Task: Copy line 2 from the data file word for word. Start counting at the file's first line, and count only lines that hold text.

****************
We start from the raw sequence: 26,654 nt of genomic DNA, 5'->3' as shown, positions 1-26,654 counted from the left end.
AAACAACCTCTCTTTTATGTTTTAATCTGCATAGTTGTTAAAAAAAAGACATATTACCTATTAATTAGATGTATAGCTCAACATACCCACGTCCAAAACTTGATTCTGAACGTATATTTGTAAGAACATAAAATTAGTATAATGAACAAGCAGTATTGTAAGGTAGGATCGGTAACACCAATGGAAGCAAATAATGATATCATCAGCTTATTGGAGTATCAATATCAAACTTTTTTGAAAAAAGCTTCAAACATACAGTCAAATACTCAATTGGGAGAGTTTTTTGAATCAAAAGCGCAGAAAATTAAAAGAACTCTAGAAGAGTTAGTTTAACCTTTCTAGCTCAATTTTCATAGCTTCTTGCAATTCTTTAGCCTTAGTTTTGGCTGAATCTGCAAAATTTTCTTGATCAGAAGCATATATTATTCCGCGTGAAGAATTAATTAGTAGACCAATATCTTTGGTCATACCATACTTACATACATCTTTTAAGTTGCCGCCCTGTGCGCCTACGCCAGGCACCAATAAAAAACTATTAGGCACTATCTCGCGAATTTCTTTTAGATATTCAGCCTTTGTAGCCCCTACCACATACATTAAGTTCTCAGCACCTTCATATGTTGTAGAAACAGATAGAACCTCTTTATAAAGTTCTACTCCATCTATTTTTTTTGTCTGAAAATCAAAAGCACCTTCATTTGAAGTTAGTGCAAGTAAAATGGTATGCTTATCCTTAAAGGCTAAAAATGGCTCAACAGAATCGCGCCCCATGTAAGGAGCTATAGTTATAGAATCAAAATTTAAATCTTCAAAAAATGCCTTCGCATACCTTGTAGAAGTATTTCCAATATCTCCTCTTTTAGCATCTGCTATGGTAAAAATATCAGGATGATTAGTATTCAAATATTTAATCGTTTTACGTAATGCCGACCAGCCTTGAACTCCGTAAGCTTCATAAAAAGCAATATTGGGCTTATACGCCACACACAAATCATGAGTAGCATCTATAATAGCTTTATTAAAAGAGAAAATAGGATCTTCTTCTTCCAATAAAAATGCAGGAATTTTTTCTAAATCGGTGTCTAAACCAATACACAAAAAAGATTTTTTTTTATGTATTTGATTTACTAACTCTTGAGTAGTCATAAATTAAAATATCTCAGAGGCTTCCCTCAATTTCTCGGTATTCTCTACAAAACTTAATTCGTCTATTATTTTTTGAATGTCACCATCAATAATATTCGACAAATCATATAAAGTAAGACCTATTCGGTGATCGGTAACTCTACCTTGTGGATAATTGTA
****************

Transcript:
AAACAACCTCTCTTTTATGTTTTAATCTGCATAGTTGTTAAAAAAAAGACATATTACCTATTAATTAGATGTATAGCTCAACATACCCACGTCCAAAACTTGATTCTGAACGTATATTTGTAAGAACATAAAATTAGTATAATGAACAAGCAGTATTGTAAGGTAGGATCGGTAACACCAATGGAAGCAAATAATGATATCATCAGCTTATTGGAGTATCAATATCAAACTTTTTTGAAAAAAGCTTCAAACATACAGTCAAATACTCAATTGGGAGAGTTTTTTGAATCAAAAGCGCAGAAAATTAAAAGAACTCTAGAAGAGTTAGTTTAACCTTTCTAGCTCAATTTTCATAGCTTCTTGCAATTCTTTAGCCTTAGTTTTGGCTGAATCTGCAAAATTTTCTTGATCAGAAGCATATATTATTCCGCGTGAAGAATTAATTAGTAGACCAATATCTTTGGTCATACCATACTTACATACATCTTTTAAGTTGCCGCCCTGTGCGCCTACGCCAGGCACCAATAAAAAACTATTAGGCACTATCTCGCGAATTTCTTTTAGATATTCAGCCTTTGTAGCCCCTACCACATACATTAAGTTCTCAGCACCTTCATATGTTGTAGAAACAGATAGAACCTCTTTATAAAGTTCTACTCCATCTATTTTTTTTGTCTGAAAATCAAAAGCACCTTCATTTGAAGTTAGTGCAAGTAAAATGGTATGCTTATCCTTAAAGGCTAAAAATGGCTCAACAGAATCGCGCCCCATGTAAGGAGCTATAGTTATAGAATCAAAATTTAAATCTTCAAAAAATGCCTTCGCATACCTTGTAGAAGTATTTCCAATATCTCCTCTTTTAGCATCTGCTATGGTAAAAATATCAGGATGATTAGTATTCAAATATTTAATCGTTTTACGTAATGCCGACCAGCCTTGAACTCCGTAAGCTTCATAAAAAGCAATATTGGGCTTATACGCCACACACAAATCATGAGTAGCATCTATAATAGCTTTATTAAAAGAGAAAATAGGATCTTCTTCTTCCAATAAAAATGCAGGAATTTTTTCTAAATCGGTGTCTAAACCAATACACAAAAAAGATTTTTTTTTATGTATTTGATTTACTAACTCTTGAGTAGTCATAAATTAAAATATCTCAGAGGCTTCCCTCAATTTCTCGGTATTCTCTACAAAACTTAATTCGTCTATTATTTTTTGAATGTCACCATCAATAATATTCGACAAATCATATAAAGTAAGACCTATTCGGTGATCGGTAACTCTACCTTGTGGATAATTGTA